The UK saw a number of changes to employment law which came into force on 29 July.
One of the most significant changes is the introduction of fees for submitting a claim to the employment tribunal. Claimants who issue a claim against their employer in the employment tribunal will now be required to pay a fee: an issue fee on bringing their claim and then a hearing fee prior to the hearing of their case. For the more straightforward claims, such as wages claims and redundancy payments, the issue fee is £160 and the hearing fee £230. For other claims, including unfair dismissal and discrimination, the issue fee is £250 and the hearing fee £950. Tribunal judges will have the power to order the losing party to reimburse any fees paid by the winning party.
Other changes relate to the settlement of employment claims. Compromise agreements, which are used to settle statutory employment claims, have been renamed settlement agreements. In addition pre-termination negotiations have been introduced. This means that “pre-termination negotiations” between an employer and employee will be inadmissible in ordinary unfair dismissal claims unless there has been “improper behaviour”. The provision will only prevent what is stated in the settlement offer, or during discussions about it, from being admissible in ordinary unfair dismissal proceedings, but will not prevent the fact and content of such offer or discussions being referred to in relation to other proceedings, including discrimination and breach of contract.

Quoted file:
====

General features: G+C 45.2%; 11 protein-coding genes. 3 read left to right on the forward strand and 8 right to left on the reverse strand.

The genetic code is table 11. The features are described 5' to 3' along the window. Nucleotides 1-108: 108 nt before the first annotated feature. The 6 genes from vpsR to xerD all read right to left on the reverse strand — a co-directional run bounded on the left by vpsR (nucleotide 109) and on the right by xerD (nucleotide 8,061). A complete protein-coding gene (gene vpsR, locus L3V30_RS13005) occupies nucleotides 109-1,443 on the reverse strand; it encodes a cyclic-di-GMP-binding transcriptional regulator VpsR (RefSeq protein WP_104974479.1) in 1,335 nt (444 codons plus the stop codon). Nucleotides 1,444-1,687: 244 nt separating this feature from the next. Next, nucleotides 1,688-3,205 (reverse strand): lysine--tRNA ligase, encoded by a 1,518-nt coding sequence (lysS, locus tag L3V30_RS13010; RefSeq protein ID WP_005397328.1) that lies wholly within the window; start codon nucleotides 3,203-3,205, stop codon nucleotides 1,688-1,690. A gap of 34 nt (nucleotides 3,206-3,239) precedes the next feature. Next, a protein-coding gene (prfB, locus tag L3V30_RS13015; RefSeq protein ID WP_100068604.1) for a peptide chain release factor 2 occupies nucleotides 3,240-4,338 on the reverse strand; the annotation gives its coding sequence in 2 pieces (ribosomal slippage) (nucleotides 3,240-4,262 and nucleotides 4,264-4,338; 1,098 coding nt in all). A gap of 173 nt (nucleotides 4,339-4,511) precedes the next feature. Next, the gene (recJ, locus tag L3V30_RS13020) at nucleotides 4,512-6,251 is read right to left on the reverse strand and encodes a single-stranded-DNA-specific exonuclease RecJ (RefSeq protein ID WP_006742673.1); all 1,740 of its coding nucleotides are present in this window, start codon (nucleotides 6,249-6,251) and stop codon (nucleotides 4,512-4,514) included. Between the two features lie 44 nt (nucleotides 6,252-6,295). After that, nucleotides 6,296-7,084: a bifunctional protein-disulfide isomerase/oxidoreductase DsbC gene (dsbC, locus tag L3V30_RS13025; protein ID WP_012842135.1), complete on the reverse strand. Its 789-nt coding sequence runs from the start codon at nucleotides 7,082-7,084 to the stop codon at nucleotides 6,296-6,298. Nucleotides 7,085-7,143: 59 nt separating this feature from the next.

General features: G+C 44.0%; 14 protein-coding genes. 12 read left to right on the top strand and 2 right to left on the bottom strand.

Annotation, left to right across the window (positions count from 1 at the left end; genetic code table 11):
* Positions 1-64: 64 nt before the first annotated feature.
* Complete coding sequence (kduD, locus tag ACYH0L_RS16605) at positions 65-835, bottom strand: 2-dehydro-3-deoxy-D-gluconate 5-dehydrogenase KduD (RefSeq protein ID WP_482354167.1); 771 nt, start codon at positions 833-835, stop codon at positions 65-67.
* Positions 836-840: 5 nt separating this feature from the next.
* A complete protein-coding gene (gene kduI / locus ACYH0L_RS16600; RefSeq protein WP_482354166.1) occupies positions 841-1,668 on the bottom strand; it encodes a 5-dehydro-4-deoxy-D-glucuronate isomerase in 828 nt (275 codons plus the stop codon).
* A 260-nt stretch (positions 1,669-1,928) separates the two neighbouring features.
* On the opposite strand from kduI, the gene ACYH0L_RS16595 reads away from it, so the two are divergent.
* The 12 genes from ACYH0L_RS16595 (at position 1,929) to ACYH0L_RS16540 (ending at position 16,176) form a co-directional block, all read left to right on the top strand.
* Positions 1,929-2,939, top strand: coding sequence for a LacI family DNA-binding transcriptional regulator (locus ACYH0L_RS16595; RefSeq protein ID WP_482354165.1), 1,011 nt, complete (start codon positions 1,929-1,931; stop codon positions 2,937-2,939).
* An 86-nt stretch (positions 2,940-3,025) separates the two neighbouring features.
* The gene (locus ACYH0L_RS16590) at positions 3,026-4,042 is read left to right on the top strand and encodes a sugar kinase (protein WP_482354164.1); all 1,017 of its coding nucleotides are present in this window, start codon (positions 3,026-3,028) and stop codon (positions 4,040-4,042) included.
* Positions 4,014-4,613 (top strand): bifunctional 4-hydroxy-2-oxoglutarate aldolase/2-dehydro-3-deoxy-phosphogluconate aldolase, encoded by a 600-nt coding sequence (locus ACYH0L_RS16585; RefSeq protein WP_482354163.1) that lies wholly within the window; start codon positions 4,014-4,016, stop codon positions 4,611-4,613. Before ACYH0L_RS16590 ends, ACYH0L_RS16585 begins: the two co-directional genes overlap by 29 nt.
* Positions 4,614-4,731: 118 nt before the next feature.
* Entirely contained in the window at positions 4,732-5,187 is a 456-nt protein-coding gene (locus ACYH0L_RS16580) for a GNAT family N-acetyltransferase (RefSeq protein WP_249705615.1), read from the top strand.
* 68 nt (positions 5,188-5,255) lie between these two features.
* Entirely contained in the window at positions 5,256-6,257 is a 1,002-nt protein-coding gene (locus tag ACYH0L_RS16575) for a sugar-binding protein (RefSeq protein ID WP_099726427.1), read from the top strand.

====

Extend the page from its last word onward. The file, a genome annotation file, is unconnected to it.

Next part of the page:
In addition, a new cap on the compensatory award for unfair dismissal has been introduced. This is the lower of one year’s actual pay and the current statutory maximum of £74,200.
Finally there are changes to the Employment Tribunal and Employment Appeal Tribunal rules. The main purpose of the new rules is to provide greater clarity and certainty for all parties involved in the tribunal process and to provide a framework to manage cases efficiently and, where possible, consistently. Some of the more significant changes include the introduction of a new sift stage in tribunal proceedings so that after a claim and response have been submitted, an employment judge will consider whether either should be struck out because it has no reasonable chance of success or because the tribunal does not have jurisdiction to hear the claim.